basically, you bring up the difference that doesn’t exist- the only difference i see is that evangelicals believe that there isn’t anything they are asked to do, other than believe on His name…and i wholeheartedly disagree with you. and i believe the scriptures disagree with you as well. let me add again, this isn’t a matter of whether we will be saved if we just do one more thing…but you can’t say that you believe in Christ unless you also BELIEVE Christ. He lived his life as an example to us. When you believe or have faith, you show it…you put your money where your mouth is, so to speak. just saying it doesn’t mean your heart is changed. our hearts are changed through service and love and experiences that humble us. i find it more ridiculous to say that “well, i believe on His name, and that’s all i have to just say it, then i’m saved”–that’s not what the Savior taught.

    and the reasons i continue to have faith in the restored gospel has everything to do with the consequences of my daily decision to continue to walk this path. I have experienced my testimony strengthened as i abide by the precepts i find through my study of the scriptures, and the counsel i receive from living prophets. and there is nothing anyone can say on this website that could come CLOSE to comparing with the peace i have felt in my heart regarding this issue. so we will have to respectfully disagree.

  47. Falcon says:

    First of all, I don’t base anything in my walk with God on how I feel. Peacful or other wise. I don’t think that emotions are a very good validation for faith or understanding God’s will. I’ve had God’s witness through his Holy Spirit directly to me in a manner that was not peaceful or emotionally rewarding.

    I think I pretty much covered the whole concept of the transformed life in Christ through His Holy Spirit. I would suggest you read Galatians because it’s there that Martin Luther saw the folly of trying to please God through useless works. That method has been tried by countless sects over the centuries and it earned the label of “legalism”.

    Your never going to get good enough Amanda. But if you want to keep trying through works, that’s your decision. God will accept you just the way you are now through what His Son Jesus did for you by shedding His blood on that cross of shame. Jesus took the curse of the law on Himself for us. Christ set me free from the bondage of useless works to a relationship with God based on grace. “For by grace you have been saved, through faith; and not by yourselves, it is the gift of God; not as a result of works, that no man should boast.” I say amen Lord.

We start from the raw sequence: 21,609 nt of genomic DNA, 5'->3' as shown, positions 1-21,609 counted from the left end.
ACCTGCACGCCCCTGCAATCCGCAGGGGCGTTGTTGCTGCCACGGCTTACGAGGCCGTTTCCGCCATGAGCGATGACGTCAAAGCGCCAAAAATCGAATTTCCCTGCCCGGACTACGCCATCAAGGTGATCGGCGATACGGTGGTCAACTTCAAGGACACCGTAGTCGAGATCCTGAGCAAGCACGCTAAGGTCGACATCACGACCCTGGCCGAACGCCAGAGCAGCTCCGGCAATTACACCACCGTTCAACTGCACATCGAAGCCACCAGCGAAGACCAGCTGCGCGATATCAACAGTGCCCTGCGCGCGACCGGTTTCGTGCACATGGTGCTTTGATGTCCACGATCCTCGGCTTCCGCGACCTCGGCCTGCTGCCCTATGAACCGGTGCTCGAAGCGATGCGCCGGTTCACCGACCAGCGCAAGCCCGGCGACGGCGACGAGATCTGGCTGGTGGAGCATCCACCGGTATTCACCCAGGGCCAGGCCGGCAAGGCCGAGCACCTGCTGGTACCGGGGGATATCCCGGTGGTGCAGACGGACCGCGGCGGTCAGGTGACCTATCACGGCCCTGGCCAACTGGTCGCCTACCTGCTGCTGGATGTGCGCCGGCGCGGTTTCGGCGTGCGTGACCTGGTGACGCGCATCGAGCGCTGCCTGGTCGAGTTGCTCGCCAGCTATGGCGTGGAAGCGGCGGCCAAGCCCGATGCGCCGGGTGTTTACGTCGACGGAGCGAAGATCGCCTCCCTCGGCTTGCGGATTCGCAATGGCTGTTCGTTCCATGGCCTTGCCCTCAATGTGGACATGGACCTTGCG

48. amanda says:

    well, that has been your experience with the spirit…but how do you know it was the just know. likewise, my experiences have been the same, no matter how it effects me, it is that same spirit.

    falcon, you haven’t been listening(or reading) at all to what i’ve been saying. i never said i’ll ever be good enough, and you largely ignored my compelling argument. it’s not ME or MORMONS saying YOU or I need to do works, it’s the SAVIOR who asks this of us..and i have you MANY resources. i take whatever the SAvior says as doctrine. and my argument was never that my works save me, but that’s all you want to hear, so that is all you will hear.

    besides, you don’t believe that God will accept me as i am now, because i’m mormon. according to what everyone says on this site, when you’re mormon, it doesn’t matter if you believe on Christs name—you also have to renounce your faith and become an evangelical. that sounds like works to me. I believe IN Christ and i BELIEVE Christ–as far as YOU’re concerned, that should be good enough…so don’t be concerned about my salvation 🙂 and you completely misunderstand that scripture and its reference to works. he didn’t say, feed my sheep, turn the other cheek, follow my commandments, BUT, don’t listen to what i just said cause it doesn’t really matter THAT much..

  49. Interested says:

    Amanda my heart goes out to you. I have been following your comments for some time. You are truly troubled. I hope one day you will find peace.

  50. Falcon says:

    I’m going to back up and take another run at this. Let me try this angle. Could you stop doing all the things that the Mormon church is requiring you to do and still be in good standing with God and your church? Or are you compelled to do them.
    If you look at Phillipians Paul give his qualifications and works orientation that he was involved in before he encountered Jesus. He says this;

    “….whatever things were gain to me, those things I have counted as loss for the sake of Christ. More than that, I count all things to be loss in view of the surpassing value of knowing Christ Jesus my Lord, for whom I have suffered the loss of all things, and count them but rubbish in order that I may gain Christ. More than that, I count all things to be loss in view of the surpassing value of knowing Christ Jesus my Lord, for whom I have suffered the loss of all things, and count them but rubbish in order that I may gain Christ.

    Paul goes on to say he doesn’t have a righteousness of his own based on a works orientation. That attempts at righteousness that comes from adherence to laws, rules, ceremonies and rites isn’t God’s plan or program. Personally, I serve Christ, again, by faith, through the transforming power of the Holy Spirit. Paul says that this type of approach provides a righteousness “….which is through faith in Christ, the righteousness which comes from God on the basis of faith.”

    We’ve gotten way off the track here as far as the Doctrine of the Trinity. I just wanted to take the opportunity to share with you the freedom I have in Christ. And by the way, I could detail for you how I know it’s the Spirit but that’s another discussion.